Friday, April 3, 2015

Buck Rogers tools

I really like the design look of the so called Buck Rogers tools by Millers-Falls.
Not only did they make a design statement with that line, they are highly functional works of art.
Note that MF never referred to them as Buck Rogers tools, that nickname was given by collectors at a later date because of the futuristic looks of them. One of the stand out feature of these tools is characterized by the uses of Eastman Red Tenite plastic. Unfortunately, this plastic has unstable plasticizer and that is what created the waxy whitish residues often found on them.

That whitish residue is akin to rust on metals and will gradually reduce the size of the components. But unlike rust, you cannot stop it.

Buck Rogers was a comic book Science fiction character of the late 20s early 40s, it went on to live until the 80s in television and films.

The Buck Rogers tools of MF started in 1948 and continued until the 50s and are attributed to design engineers at the company; Franscesco Collura, Garth Huxtable and his brother Robert. Refer to Randy Roeder excellent site on MF tools for their biographies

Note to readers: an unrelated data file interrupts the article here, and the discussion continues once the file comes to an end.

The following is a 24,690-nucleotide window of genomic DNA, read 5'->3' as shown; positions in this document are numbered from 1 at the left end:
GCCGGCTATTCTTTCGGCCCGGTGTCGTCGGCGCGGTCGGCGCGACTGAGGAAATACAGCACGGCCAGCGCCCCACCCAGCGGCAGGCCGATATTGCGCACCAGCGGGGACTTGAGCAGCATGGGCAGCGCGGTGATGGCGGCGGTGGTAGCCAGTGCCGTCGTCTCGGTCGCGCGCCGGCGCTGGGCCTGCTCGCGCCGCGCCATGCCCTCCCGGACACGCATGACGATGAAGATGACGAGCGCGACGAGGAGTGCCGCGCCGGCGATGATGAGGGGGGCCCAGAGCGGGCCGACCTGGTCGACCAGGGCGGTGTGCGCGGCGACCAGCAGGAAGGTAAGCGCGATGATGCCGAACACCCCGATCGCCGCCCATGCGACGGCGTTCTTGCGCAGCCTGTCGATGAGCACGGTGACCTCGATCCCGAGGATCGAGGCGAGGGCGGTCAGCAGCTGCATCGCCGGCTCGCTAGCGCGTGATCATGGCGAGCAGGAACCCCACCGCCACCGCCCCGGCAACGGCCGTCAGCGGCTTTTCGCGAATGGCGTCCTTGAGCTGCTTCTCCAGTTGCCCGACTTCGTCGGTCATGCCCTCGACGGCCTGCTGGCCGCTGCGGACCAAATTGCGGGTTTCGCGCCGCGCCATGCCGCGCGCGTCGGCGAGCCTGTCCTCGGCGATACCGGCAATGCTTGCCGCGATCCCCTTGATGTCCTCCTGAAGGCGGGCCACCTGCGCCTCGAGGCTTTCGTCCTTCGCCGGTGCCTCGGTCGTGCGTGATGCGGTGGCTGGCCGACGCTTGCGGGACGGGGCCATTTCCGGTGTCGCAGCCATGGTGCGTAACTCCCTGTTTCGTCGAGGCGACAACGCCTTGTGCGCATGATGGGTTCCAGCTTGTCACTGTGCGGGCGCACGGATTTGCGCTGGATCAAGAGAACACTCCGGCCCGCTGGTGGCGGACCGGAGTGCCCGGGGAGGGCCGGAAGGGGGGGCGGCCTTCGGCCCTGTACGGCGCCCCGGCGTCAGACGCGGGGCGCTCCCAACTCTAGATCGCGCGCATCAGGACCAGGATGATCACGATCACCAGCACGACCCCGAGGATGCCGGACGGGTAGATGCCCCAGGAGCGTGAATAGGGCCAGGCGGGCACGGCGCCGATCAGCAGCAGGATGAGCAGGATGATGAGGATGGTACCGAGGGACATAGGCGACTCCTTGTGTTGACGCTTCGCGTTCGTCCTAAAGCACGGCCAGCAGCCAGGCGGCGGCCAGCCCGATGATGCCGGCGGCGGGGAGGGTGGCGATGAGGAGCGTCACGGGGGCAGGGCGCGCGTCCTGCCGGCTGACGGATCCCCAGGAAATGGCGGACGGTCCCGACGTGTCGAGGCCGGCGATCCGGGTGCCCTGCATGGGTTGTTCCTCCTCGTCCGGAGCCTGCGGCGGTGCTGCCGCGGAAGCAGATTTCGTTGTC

Together these designers created the following tools in the so called Buck Rogers line up
The initial release of 1948 are most recognizable, they are
The number 100 Push drill (Huxtable)

The No 300 Hack saw (Collura)

The number 104 and 308 Hand drill (Collura)

Shortly after the following tools were released and have becomes perhaps the most recognized tools of that category
The number 709 Smooth plane and number 714 Jack plane (Robert Huxtable brother of Garth)

But there are others attributed to these 2 designers which also bears the red Tenite plastic that characterized these tools. These are in my opinion also worthy of the name Buck Rogers.

The Planer-File number 1200 (Huxtable)

You may recognized the Stanley similar tool, but this is the original.

There is also a brace, number 1950 which although sport Red Tenite handle and head, is of a conventional design and sometimes referred to as a Buck Rogers tool. Not to be confused with the 1938 release of the Parson brace No 510 or the similar No 510C which both sports red Permaloid handle and head

The chisel sets number 1434 (Huxtable) Handles are Red Permaloid, not Tenite

The Sliding bevel square No 1408 (designer unknown)

And although these tools do not have the characteristic red Tenite on them, they are indeed from the same designers and are futuristic looking design ahead of their times
The Keyhole saws number 237 and 525 (Huxtable)

The Spade bits set of 6 (Huxtable)

We will go into more details of these tools in subsequent posts

Bob, in the 21st century


  1. I'm looking at Miller Falls with a different eye now. Now that I have a pump drill by them I'll be looking to add to the MF herd.

  2. Stanley everything may be the norm, but MF made some great tools and some are a working work of art. These Buck Rogers tools are truly well engineered and made. And just like Stanley, MF went downhill in their later days.
    Bob, the tool historian